Local foods are not exempt from the bilingual requirements when both official languages are the mother tongue of less than 10% of the population residing in a local government unit. For example, if the mother tongue of a local government unit consists of only 9% French and 9% English, along with several different languages totalling 82% of the population, the food would be required to be labelled in both official languages, e.g., French and English [B.01.012(4), FDR; 6(4), CPLR]. The exemption also does not apply where each official language is the mother tongue for more than 10% of its residents.
Note: Local foods for the purposes of the bilingual labelling exemption are defined by regulations and are not to be confused with "local" origin claims.
An example of a local food for the purposes of the bilingual labelling exemption is a product manufactured in Burnaby (BC) and sold only in Burnaby and the local government units which are immediately adjacent to Burnaby, i.e.., in Vancouver, North Vancouver, Richmond, New Westminster, Coquitlam and Port Moody. However, as soon as this food is sold beyond the local government units adjacent to Burnaby such as West Vancouver, Delta, Surrey, and Port Coquitlam, Maple Ridge and Langley in British Columbia or Kamsack (SK) and Barrie (ON), it ceases to be a local food for the purposes of a bilingual labelling exemption and must be labelled bilingually wherever sold.
Test Market Foods
Foods which are approved for a test market may be exempt from bilingual labelling requirements. For detailed information on foods that may be considered for a test market, conditions that must be met and applying for a Notice of Intention to Test Market, refer to Test Marketing and Other Authorizations.
Manner of Declaring
Legibility and Location
Labelling information must meet applicable legibility and prescribed type height requirements [A.01.016, FDR; 14 to 16, CPLR]. The English and French information must meet minimum type height requirements but it is not required to be in equal type height. For example, the French common name could appear in 6.4 mm type height on the principal display panel while the English common name appears in 1.6 mm, regardless of whether it appears on the same principal display panel or on a separate English-only principal display panel. However for consistency in legibility and to help ensure information can be easily read, it is encouraged that information be presented in the same type height.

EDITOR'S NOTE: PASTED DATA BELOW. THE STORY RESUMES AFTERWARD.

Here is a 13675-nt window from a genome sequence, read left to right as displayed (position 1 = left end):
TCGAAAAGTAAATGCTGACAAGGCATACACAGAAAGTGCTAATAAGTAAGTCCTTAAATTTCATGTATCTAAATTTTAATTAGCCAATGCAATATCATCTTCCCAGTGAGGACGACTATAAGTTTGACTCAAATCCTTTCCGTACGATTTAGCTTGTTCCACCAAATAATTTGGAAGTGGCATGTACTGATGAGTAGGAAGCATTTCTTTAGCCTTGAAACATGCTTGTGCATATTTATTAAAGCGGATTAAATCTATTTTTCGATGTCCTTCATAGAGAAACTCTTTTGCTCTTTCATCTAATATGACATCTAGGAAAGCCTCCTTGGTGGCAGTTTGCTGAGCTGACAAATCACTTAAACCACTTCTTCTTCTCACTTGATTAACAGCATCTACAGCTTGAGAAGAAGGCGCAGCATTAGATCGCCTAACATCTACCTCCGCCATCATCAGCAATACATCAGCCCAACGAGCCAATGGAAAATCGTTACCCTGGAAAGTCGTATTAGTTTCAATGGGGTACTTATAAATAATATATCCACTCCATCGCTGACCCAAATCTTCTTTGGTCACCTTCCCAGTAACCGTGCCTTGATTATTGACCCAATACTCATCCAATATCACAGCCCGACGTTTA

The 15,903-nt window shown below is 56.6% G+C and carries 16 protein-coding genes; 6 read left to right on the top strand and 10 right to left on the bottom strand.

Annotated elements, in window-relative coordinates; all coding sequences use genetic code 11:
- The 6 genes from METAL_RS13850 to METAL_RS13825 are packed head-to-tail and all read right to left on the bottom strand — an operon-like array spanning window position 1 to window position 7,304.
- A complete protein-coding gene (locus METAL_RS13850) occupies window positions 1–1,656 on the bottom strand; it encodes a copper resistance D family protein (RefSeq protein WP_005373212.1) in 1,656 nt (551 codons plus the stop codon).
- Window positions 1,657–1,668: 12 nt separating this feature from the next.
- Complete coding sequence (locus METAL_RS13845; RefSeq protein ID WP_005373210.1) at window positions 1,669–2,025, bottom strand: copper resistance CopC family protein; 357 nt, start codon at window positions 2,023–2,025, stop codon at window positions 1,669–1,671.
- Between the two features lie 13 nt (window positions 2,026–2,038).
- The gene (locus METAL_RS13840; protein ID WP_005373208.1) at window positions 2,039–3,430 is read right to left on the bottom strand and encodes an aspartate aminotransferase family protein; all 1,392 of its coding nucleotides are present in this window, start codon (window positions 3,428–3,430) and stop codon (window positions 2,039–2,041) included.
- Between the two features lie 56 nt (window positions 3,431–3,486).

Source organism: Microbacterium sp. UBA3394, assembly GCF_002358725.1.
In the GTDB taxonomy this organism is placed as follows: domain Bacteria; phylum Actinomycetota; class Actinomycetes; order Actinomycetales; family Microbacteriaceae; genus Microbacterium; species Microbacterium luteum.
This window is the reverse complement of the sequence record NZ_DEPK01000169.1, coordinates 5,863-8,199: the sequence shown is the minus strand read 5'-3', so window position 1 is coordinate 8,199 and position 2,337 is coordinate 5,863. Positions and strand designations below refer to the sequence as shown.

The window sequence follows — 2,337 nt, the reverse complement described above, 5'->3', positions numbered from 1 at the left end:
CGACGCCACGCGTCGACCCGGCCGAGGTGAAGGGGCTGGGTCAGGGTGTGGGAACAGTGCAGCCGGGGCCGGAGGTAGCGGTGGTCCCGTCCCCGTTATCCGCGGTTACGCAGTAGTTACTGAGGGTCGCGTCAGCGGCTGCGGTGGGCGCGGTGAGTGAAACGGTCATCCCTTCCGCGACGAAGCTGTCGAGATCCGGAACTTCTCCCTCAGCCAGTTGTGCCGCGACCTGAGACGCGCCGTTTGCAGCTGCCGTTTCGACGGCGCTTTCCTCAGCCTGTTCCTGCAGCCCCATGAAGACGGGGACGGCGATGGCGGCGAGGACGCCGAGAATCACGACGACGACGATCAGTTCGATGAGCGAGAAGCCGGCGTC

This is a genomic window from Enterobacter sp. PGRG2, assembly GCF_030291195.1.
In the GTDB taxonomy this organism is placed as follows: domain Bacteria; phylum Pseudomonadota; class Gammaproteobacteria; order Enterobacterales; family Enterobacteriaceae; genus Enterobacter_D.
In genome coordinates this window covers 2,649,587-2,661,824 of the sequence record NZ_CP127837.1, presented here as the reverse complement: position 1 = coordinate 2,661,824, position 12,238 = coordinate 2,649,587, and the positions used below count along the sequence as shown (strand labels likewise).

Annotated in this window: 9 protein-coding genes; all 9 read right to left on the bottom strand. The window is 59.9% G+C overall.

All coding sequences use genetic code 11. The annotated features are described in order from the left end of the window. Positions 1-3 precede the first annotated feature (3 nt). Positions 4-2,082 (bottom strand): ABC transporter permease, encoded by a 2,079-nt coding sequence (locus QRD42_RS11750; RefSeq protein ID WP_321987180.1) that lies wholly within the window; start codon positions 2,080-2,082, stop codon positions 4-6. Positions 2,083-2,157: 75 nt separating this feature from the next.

Bilingual information required to be on the principal display panel may be presented in one of the following ways:
- The English and French information may appear on a single principal display panel. In such cases, it is recommended that either all of the information in English appears grouped together and all of the information in French appears grouped together or, the information in English and French may alternate on the panel.
- When there are one or more surfaces on the label of a food that are of at least the same size and prominence as the principal display panel, separate English and French principal display panels may be used [B.01.012(8), FDR; 6(8), CPLR].
For information that may appear on parts of the label other than the principal display panel, bilingual information may be presented in several ways:
- the information in French and the information in English may appear on two separate panels;
- all the information in French and all the information in English may appear grouped together on the same panel; or
- the French and English information may alternate on the same panel.
When requirements specify "with no intervening material" (for example, a claim such as "Reduced in trans fatty acids" which must be accompanied by a supporting statement of the amount of energy or the nutrient per serving of stated size with no intervening material and in the same size type and prominence), information in the other language is considered intervening material.
Some provinces may have additional language requirements for products marketed within their jurisdiction. For example, the province of Quebec has additional requirements concerning the use of the French language on all products marketed in Quebec.
Sous-ministériat à la santé animale et à l'inspection des aliments
200 Chemin Sainte-Foy
Québec, Quebec G1R 4X6
Telephone: 418-380-2120 and 1-800-463-5023